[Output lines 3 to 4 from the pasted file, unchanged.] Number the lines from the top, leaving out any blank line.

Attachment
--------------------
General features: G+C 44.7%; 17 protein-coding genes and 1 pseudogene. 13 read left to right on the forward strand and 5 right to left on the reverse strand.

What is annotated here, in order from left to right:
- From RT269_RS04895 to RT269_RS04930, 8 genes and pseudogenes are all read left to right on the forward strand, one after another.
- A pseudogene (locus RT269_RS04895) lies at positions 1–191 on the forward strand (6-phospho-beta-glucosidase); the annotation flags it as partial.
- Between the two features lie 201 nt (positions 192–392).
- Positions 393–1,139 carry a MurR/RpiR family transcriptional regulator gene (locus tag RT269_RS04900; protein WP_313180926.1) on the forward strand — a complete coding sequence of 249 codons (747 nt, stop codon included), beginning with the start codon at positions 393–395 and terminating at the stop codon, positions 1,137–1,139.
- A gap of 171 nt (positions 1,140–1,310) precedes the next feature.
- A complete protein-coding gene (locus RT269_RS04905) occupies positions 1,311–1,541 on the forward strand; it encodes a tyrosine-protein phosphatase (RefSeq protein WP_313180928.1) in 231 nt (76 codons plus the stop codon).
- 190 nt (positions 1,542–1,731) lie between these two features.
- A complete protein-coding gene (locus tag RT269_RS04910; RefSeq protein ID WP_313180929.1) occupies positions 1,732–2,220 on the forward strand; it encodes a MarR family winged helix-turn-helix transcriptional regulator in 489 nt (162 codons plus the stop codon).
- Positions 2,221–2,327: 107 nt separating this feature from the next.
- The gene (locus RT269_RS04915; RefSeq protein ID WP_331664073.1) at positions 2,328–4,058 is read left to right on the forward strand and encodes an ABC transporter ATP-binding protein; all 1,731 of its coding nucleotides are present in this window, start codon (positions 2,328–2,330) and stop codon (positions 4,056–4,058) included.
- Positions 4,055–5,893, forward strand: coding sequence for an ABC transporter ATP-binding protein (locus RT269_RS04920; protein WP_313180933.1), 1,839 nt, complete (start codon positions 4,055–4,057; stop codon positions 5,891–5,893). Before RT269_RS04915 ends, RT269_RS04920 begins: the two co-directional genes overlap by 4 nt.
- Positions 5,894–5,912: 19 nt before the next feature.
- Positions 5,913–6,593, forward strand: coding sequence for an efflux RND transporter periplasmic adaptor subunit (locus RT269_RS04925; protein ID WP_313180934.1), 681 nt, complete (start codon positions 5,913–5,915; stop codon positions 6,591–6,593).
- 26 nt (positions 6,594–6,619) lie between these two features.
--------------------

- From RT269_RS04895 to RT269_RS04930, 8 genes and pseudogenes are all read left to right on the forward strand, one after another.
- A pseudogene (locus RT269_RS04895) lies at positions 1–191 on the forward strand (6-phospho-beta-glucosidase); the annotation flags it as partial.